This is the second article of a two-part series on corporate whistleblowing. The first feature examines the issue from the company’s perspective, while this article focuses on the employee’s point of view.
Groupthink. Rationalization. Fear. These are just some of the psychological hurdles faced by would-be whistleblowers when they make the decision to expose corporate wrongdoing.
Cynthia Cooper, the former vice president of the internal audit group at WorldCom, knows a thing or two about being caught up in workplace ethical dilemmas. In 2002 she was the key whistleblower in her company’s $3.8 billion accounting fraud case, which at that time was the largest instance of corporate fraud in history.
Cooper — author of “Extraordinary Circumstances: The Journey of a Corporate Whistleblower” and one of Time magazine’s three People of the Year in 2002 — now travels the nation to share her tumultuous experiences during the onset and aftermath of the WorldCom crisis.
Speaking at McCombs in April as part of the Ethics and Corporate Social Responsibility Speaker Series, Cooper explained the factors that lead otherwise ethical people to cheat or commit fraud. Corporate conflicts have now become so common, she said, that employees need to strengthen their ethical judgment so they are ready when the time comes to make tough choices.
“It’s important to prepare yourselves now for the ethical dilemmas you’ll face in the workplace,” said Cooper. “Because it’s not if — it’s when.”
Cooper’s story unfolded in a time when WorldCom’s stock value and earnings were on the decline, putting pressure on the firm to deliver better results for investors.
In 2000, two of the company’s mid-level managers, Betty Vinson and Troy Normand, encountered a significant ethical dilemma. They were five days away from having to release earnings to the public, and there was an error in the books they couldn’t resolve: The line costs expense had jumped up dramatically and was completely out of line with the company’s revenues. The expenses had been moved from the income statement to the balance sheet, cutting it as an asset to make the company seem more profitable.
Troubled and feeling the pressure of the approaching deadline, the two managers confronted Former WorldCom CFO Scott D. Sullivan. Instead of providing direct answers, he instructed Vinson and Normand to cover up the mistake by drawing on excess reserves. That way, everything would seemingly be aligned with the expectations of external auditors and Wall Street analysts, and they could be given time for the error to “reveal itself in future quarters.”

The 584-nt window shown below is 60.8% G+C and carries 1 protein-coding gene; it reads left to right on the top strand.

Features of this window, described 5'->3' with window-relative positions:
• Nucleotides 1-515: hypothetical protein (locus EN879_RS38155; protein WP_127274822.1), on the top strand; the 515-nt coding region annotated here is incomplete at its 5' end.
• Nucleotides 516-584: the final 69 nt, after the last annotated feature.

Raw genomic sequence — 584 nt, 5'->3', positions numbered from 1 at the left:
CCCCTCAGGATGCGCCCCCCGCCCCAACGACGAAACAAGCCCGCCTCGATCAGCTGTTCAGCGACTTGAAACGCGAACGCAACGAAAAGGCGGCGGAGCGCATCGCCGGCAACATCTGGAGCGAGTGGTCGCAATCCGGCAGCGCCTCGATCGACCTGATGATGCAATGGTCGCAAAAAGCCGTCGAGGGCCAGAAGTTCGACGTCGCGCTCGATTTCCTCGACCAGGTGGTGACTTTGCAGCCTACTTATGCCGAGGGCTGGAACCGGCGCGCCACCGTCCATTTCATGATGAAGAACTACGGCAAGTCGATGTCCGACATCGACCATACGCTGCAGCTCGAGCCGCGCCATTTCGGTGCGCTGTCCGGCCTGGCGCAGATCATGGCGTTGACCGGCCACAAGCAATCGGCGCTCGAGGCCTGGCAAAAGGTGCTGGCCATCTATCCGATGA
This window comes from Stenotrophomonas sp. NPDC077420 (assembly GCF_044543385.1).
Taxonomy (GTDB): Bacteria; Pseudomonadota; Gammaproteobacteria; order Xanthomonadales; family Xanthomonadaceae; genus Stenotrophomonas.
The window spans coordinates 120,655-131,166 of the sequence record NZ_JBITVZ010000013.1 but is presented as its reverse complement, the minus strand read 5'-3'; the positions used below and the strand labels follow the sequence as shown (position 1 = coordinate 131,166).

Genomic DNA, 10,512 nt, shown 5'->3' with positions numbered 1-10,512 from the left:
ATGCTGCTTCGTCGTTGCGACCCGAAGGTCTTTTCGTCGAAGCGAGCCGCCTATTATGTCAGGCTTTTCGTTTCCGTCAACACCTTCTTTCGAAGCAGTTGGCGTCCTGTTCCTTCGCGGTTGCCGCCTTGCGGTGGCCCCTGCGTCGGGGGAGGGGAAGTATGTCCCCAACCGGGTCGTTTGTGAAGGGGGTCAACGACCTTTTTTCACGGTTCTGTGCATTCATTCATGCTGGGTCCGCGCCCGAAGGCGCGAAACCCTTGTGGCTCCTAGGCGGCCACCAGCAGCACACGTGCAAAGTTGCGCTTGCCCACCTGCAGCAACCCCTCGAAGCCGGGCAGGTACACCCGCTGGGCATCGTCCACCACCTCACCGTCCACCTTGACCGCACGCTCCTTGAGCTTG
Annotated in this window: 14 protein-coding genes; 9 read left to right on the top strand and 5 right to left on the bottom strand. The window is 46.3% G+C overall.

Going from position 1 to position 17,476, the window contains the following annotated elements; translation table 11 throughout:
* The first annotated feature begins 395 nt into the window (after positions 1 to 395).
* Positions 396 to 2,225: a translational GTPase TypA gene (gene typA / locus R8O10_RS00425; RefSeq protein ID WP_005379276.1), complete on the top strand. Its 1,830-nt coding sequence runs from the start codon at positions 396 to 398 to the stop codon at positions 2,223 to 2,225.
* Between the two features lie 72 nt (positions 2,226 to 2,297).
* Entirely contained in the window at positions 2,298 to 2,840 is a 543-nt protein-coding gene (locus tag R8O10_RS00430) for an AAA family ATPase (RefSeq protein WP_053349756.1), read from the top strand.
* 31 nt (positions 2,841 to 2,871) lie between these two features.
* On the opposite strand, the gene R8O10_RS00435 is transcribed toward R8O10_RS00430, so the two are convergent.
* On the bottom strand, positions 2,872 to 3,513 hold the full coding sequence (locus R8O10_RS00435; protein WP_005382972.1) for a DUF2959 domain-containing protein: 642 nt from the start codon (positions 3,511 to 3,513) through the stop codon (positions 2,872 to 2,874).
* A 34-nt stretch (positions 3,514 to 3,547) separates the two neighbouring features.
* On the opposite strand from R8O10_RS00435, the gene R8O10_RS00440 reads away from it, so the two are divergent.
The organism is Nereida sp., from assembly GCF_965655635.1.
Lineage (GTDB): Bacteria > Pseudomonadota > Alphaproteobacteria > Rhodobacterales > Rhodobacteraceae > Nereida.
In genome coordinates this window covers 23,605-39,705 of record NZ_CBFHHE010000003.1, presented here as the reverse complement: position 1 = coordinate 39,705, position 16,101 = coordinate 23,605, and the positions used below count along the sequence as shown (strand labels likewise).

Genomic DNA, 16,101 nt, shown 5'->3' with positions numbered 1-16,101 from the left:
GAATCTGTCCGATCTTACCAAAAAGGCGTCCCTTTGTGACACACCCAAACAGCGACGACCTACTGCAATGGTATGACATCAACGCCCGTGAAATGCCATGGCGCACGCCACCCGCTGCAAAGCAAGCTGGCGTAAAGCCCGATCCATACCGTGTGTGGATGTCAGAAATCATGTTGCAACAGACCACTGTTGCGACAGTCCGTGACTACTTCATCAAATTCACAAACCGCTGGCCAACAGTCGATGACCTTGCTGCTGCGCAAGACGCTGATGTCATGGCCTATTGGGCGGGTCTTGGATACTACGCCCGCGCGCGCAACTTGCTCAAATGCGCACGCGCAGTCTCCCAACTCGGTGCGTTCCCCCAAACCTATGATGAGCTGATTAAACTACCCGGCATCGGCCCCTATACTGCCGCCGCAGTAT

Sensing their uneasiness and growing guilt, the CFO began praising their work and appealing to their loyalty.
Cooper said Sullivan’s pep talk went something like this: “He said, ‘Look, guys — I want you to think of this as an aircraft carrier: We’ve got planes out. Let’s get all the planes landed safely. Once all the planes have landed safely, then if you want to leave the company, you can leave. … No one’s going to prison. If anyone were going to prison, it would be me. You’re just following orders.’”
Fearful of losing their jobs and financial security for their families, Vinson and Normand followed the orders of their superior, changing the numbers on the balance sheet and hiding the truth from the public.
“Difficult to Stop”
In the months that followed, Sullivan planned to fix the problem through accounting tricks. But to do so, he needed Cooper to delay her internal audit. Growing suspicious of her superior’s increasing persistence, Cooper withstood the pressure to play along.
Once Sullivan realized the auditor would not back down, he decided to come clean, justifying his poor decisions by telling her “it was difficult to stop” cooking the books after the first time he manipulated the numbers.
Cooper didn’t buy it, and with the help of her internal auditing team, she sniffed out the discrepancies and became one of the world’s most famous whistleblowers.
Vinson and Sullivan received prison sentences of six months and five years, respectively, and Normand received three years of probation. WorldCom CEO Bernard Ebbers is still serving a 25-year term for his role in the fraud.